Discuss the criminal liability of Ron in relation to the deaths of Charles, Martin and Paul.
Ron recently discovered that his wife Dana has been having an affair with another man, Charles. After confronting Dana, Ron packed his belongings and left the house to go and stay with his mother. On the way to his mother’s house he met Charles who laughed at him and called him a “useless husband”. The following day, Ron, who was normally a calm man, made a point of finding out Charles’ routine. He discovered that Charles usually orders a pizza every Friday from Tony’s Pizza Shop. On the following Friday, Ron waited outside Charles’ front gate and, when the pizza arrived, he punched the delivery driver, Martin, and took the pizza from him. Ron then sprinkled some very strong poison on the pizza and left it outside Charles’ door. Charles ate a slice of the pizza and died immediately. Martin was hospitalised with wounds to his face. Unbeknownst to Ron, Martin had a rare blood disorder which led him to bleed out and die that same evening. Later that night, a homeless man (Paul) entered Charles’ house, found the remainder of the pizza, ate it and died instantly. Discuss the criminal liability of Ron in relation to the deaths of Charles, Martin and Paul.
LLB Criminal Law Course
Example problem question
Problem questions: an example
• S and B were unhappily married. B would frequently get drunk and, on such occasions, he would argue with S. As a result, S became withdrawn and severely depressed. One night, B came home in a bad temper and S left the house to avoid an argument. When S returned, she found B in bed with L, their neighbour. S said nothing and remained calm, but went downstairs, picked up a baseball bat, returned to the bedroom and hit B around the head a number of times. B later died in hospital as a result of his injuries. S was found to be suffering from post traumatic stress disorder. A consultant psychiatrist subsequently confirms that S’s disorder was a factor in the killing.
Discuss the criminal liability, if any, of S.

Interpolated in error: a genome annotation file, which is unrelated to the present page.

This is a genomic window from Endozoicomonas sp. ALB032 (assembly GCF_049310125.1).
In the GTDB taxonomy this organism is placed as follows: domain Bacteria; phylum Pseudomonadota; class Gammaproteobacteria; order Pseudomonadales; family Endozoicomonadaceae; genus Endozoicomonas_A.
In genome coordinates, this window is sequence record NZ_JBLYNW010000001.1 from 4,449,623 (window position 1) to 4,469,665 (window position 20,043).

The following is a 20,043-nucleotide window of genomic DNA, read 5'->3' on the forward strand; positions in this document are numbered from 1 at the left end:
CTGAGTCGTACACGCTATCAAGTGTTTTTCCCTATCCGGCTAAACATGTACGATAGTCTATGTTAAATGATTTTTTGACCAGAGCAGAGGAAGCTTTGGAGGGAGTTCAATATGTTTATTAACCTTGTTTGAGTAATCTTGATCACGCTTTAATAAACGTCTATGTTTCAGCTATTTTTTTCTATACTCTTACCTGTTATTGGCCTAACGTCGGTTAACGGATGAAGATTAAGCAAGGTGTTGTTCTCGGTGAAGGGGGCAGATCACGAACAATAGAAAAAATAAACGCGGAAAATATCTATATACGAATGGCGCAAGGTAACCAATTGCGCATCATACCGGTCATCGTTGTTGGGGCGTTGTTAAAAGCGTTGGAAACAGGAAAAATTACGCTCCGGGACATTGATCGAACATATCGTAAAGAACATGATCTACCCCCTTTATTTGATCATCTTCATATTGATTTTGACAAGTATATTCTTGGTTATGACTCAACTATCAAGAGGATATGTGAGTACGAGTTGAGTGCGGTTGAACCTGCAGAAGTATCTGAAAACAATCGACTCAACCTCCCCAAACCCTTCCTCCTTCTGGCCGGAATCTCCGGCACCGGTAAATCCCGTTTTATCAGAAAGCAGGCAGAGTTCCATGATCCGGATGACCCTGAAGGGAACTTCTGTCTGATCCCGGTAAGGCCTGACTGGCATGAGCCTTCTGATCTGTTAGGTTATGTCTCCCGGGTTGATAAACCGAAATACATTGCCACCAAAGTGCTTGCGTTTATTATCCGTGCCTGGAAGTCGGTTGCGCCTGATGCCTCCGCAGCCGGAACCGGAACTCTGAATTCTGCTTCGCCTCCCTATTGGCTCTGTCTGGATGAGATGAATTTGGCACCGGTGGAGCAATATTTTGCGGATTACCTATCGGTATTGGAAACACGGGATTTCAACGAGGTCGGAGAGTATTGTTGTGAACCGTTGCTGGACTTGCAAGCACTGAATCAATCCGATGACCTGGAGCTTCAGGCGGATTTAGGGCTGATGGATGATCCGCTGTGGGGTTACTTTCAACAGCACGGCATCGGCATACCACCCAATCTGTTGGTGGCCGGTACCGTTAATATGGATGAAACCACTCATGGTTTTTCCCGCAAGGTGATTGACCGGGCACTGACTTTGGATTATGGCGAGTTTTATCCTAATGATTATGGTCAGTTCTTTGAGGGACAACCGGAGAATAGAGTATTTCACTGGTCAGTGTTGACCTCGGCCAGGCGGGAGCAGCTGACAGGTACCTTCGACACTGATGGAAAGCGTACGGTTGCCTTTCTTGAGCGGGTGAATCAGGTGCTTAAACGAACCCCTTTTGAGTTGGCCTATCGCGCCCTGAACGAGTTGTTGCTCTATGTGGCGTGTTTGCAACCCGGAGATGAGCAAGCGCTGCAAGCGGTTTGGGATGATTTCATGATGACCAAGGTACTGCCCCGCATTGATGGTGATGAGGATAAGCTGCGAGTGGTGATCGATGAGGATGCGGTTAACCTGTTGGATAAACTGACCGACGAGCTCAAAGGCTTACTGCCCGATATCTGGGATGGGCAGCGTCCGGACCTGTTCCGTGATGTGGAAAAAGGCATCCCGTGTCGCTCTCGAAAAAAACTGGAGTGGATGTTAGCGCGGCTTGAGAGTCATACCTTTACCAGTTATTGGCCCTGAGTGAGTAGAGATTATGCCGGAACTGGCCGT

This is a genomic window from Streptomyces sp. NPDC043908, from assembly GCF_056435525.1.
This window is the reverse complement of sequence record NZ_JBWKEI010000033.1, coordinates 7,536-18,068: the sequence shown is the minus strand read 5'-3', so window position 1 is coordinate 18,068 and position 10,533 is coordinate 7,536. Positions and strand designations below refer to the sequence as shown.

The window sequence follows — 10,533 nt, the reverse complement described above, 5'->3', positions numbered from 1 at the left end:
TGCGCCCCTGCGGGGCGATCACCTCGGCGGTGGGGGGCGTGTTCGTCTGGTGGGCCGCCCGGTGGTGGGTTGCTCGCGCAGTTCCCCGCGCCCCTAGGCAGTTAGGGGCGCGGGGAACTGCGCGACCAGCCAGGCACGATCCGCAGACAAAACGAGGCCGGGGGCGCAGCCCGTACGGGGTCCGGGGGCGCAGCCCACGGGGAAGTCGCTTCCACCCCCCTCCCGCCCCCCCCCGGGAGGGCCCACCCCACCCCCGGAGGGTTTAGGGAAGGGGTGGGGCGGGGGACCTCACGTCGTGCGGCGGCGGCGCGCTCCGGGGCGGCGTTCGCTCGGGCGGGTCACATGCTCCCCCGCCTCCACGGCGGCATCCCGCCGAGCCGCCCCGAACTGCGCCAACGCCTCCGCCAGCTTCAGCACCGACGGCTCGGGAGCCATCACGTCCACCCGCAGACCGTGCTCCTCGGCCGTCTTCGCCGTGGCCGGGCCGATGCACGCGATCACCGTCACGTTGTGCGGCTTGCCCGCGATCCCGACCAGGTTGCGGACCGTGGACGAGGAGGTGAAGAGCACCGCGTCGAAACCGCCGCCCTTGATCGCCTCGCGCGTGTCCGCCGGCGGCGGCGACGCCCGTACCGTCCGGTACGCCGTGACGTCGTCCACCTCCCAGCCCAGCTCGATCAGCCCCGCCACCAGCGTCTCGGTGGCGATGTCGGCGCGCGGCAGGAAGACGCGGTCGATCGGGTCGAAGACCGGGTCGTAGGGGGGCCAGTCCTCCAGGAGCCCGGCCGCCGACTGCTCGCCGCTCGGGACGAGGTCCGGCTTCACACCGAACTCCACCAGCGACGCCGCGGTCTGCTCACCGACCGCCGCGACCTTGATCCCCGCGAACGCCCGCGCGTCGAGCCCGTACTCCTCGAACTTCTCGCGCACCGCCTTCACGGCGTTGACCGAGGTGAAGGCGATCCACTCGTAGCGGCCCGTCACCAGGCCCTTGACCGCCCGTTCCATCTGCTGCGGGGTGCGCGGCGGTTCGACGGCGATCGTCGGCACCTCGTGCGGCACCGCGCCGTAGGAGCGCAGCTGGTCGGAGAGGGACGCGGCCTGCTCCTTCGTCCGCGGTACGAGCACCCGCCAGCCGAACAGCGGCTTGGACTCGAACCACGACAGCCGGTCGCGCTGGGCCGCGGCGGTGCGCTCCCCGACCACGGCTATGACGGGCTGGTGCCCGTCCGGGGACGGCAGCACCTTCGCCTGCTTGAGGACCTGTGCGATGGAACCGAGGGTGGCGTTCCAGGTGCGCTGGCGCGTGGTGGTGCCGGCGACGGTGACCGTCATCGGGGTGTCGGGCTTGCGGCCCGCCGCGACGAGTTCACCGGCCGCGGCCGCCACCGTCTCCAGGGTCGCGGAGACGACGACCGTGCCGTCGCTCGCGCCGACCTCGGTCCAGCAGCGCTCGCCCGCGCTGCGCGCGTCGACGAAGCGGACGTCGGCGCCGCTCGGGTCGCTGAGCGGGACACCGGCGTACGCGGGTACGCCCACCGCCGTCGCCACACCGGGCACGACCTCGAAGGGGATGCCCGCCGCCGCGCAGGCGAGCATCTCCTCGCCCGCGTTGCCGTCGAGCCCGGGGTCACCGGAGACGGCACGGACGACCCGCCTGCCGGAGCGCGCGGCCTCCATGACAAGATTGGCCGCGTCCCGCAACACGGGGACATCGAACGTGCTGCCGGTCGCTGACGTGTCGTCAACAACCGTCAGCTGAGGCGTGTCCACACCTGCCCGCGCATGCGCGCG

• Murder: unlawful killing of human being under the Queen’s peace (AR) with intent to kill or cause GBH (MR)
• Unlawful killing: S hit B with baseball bat. B dies in hospital from injuries so causation is established.
• Factual causation: but for (White). Legal causation: substantial (Warburton), blameworthy (Hughes, Taylor), operative (no NAI).
• Human being
• Queen’s peace
• Intent to kill/cause GBH (Cunningham). GBH = really serious bodily harm (Bollom). Direct intent = aim/purpose (Moloney). Oblique intent (Nedrick/Woollin) = virtually certain consequence, D realised this and jury find intention. Probably direct intent to cause GBH here.
• Defences: potential partial defence of diminished responsibility – reduces liability to manslaughter
• Diminished responsibility: s52, Coroners and Justice Act 2009 which amended s.2, Homicide Act 1957
• Burden of proof on the defence (s2(2)), on balance of probabilities.
• Diminished responsibility has 4 elements (need all 4):
• A: abnormality of mental functioning (s2(1), Homicide Act 1957) and B: arising from recognised medical condition (s2(1)(a))
• Abnormality of mental functioning not defined by statute
• Medical evidence required; medical condition must be recognised in medicine and in law (Dowds)
• S has PTSD so likely to meet tests under A and B
• C: condition substantially impaired D`s ability to (s2(1)(b)):
- understand nature of D`s conduct (s2(1A)(a)), and/or
- form rational judgment (s2(1A)(b)) (i.e. whether D can make a rational choice not whether the choice was rational: Conroy), and /or
- exercise self-control (s2(1A)(c))
• Psychiatrist confirms S’s disorder was factor – was it substantial?
• Golds: Substantial is ordinary English word. It must be more than trivial but “it is not the law that any impairment beyond the trivial will suffice”. The impairment must be weighty or significant.
• D: provides an explanation for D`s acts/omissions (s2(1)(c))
• i.e. the recognised medical condition ‘causes, or is significant contributory factor in causing’ D’s conduct (s2(1B)) (Note not the same as causation for AR! It requires a causal effect within D’s mind)
• Joyce and Kay: recognised medical condition must be causative i.e. not merely incidental
• Expert evidence required – need further information from psychiatrist
• Unhappily married, history of arguments
• Remained calm, baseball bat, hits B a number of times
• S withdrawn and severely depressed, PTSD
• Not a strong case for diminished responsibility given C and D and bearing in mind burden of proof, but need more evidence
• Loss of control cannot apply